Tiger Father [Today's News Poem, January 13, 2011]
The last time I saw you, you raved at my mother
And called her a bitch, but you never did eat her.
You said in Korea that dogs were for dinner
To justify kicking my puppy down stairwell.
You held up a knife, but I cried—yes the weakling
You thought you had sired—so disgusted, you left us
For weeks on a mission for pussy and Mah Jong,
But managed to keep your position at Bechtel.
I thought I'd gain insight by reading your bookshelf,
A mess of the titles they'd banned in Korea.
There's Nietzsche, there's Marx; both extremists and honkys:
One said to conform—said the other, "surpass them."
You drove to the beach with us, promising closure.
You closed it, you bought me a motorized tchotchke;
A GI Joe tank made of plastic—a motor
Of nothing—though later I'd learned from my brother
Your father disowned us, as hybrids and mongrels.
And later, I'd learn from my mother, your daring—
An expert at leaping through trains that were moving.
A master of running—you ran from the commies
At eight, up and down the peninsula fleeing
Explosions and bullet-brained leatherneck soldiers.
At eight, I had run near the cliffs with my brothers—
A fatass with glasses and fists full of pebbles
I threw at some kids—did I gain your approval
That day on the cliffs near the city of Francis?
If not, I am waiting; I'm eight and I'm waiting
For black and white you with a face that looks haunted.
A black and white you in an album that faded;
That stood at attention with classmates and teachers.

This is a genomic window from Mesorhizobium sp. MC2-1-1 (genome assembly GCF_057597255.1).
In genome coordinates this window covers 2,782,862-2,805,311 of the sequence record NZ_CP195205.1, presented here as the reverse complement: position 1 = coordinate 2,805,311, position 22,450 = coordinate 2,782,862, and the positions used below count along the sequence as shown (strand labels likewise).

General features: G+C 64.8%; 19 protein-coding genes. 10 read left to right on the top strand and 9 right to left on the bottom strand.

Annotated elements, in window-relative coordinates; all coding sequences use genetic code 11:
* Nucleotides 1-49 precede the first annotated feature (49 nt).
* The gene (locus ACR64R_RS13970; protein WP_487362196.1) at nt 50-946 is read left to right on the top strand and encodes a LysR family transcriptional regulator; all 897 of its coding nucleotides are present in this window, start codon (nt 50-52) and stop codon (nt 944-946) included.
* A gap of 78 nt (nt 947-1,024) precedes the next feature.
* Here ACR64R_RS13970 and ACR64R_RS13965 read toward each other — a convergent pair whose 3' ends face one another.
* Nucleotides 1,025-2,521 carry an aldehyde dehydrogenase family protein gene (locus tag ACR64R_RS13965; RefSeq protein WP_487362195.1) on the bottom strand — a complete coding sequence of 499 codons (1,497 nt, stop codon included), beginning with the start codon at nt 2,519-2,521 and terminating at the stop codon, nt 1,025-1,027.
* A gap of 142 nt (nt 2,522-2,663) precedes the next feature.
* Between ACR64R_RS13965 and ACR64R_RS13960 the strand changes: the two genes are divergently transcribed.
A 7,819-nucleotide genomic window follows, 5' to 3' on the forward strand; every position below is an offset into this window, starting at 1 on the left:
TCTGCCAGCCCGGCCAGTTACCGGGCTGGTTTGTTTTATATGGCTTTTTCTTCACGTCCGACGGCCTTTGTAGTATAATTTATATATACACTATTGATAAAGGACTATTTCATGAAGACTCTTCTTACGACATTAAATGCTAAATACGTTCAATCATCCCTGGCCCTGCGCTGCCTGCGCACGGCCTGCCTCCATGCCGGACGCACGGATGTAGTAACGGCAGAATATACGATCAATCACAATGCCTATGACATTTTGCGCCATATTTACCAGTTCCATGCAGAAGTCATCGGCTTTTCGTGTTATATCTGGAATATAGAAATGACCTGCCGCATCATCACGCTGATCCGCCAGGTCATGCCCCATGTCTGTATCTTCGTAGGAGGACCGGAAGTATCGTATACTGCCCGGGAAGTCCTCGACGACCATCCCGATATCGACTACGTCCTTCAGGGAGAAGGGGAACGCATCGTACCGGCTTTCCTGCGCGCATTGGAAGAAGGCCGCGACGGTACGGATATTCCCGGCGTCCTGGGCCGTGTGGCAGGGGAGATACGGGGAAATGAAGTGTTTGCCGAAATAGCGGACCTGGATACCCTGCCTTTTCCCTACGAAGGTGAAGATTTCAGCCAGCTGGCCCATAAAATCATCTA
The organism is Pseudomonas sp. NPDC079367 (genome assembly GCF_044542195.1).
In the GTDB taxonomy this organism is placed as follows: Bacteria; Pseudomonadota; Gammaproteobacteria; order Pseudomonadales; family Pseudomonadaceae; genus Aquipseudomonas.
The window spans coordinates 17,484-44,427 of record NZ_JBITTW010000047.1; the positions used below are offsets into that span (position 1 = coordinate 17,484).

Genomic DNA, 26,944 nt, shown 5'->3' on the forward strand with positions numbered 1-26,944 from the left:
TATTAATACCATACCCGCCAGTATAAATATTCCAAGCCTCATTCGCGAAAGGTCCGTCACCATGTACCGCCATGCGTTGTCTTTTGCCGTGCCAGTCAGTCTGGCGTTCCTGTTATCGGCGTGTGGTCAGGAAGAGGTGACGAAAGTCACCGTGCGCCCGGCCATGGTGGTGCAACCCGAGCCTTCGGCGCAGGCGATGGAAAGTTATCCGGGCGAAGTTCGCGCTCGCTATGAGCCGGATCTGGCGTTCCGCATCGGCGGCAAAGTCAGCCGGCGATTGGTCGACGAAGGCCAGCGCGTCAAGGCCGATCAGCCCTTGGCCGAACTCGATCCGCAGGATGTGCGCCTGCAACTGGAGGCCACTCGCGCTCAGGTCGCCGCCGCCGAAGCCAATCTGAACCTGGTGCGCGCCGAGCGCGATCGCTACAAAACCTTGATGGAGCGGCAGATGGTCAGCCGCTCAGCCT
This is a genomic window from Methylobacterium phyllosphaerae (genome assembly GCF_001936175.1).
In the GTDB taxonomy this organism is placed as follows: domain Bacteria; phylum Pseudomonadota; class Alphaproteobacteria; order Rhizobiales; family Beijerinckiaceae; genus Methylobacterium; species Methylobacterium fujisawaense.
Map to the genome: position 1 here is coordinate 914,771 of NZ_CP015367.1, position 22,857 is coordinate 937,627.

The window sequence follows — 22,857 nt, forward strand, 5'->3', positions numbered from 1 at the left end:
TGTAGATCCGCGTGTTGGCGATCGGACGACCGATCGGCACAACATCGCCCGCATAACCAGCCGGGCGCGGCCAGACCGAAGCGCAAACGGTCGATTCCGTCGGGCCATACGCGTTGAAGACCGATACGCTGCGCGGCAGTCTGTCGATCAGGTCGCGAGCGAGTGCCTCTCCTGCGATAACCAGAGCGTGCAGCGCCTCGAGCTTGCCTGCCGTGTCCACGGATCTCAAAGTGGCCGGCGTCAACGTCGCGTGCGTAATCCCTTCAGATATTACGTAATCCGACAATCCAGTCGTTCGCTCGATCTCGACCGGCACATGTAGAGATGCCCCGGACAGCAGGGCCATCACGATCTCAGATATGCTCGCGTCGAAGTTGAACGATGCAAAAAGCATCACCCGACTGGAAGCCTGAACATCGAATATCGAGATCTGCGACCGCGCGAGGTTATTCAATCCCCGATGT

You left me a message all scribbled with Hangul,
Your face in a war-zone—so gaunt from you starving:
It cannot get worse than this—life is just cruelty.
"Then I saw a tweet by Jen Wang, who blogs at Disgrasian about her own "hardass Asian mom," in which she also noted a disconnect between the Journal story and the book from which it was supposedly excerpted. When I reached out to her for details, she explained, "The book isn't a how-to manual, as the Journal excerpt would have you believe -- it's a memoir. As such, you'll see some truth in it, and you'll also see glaring blind spots and a sometimes-woeful lack of self-examination. That truth, instead of making you hate Chua, will cause you to reflect on your own upbringing -- and your own parenting style, good and bad. And I think this is especially important for Asian Americans who feel that they were parented Chua-style, and are bitter about it -- that is to say, most of us.""
—Jeff Yang, Special to SF Gate Thursday, January 13, 2011
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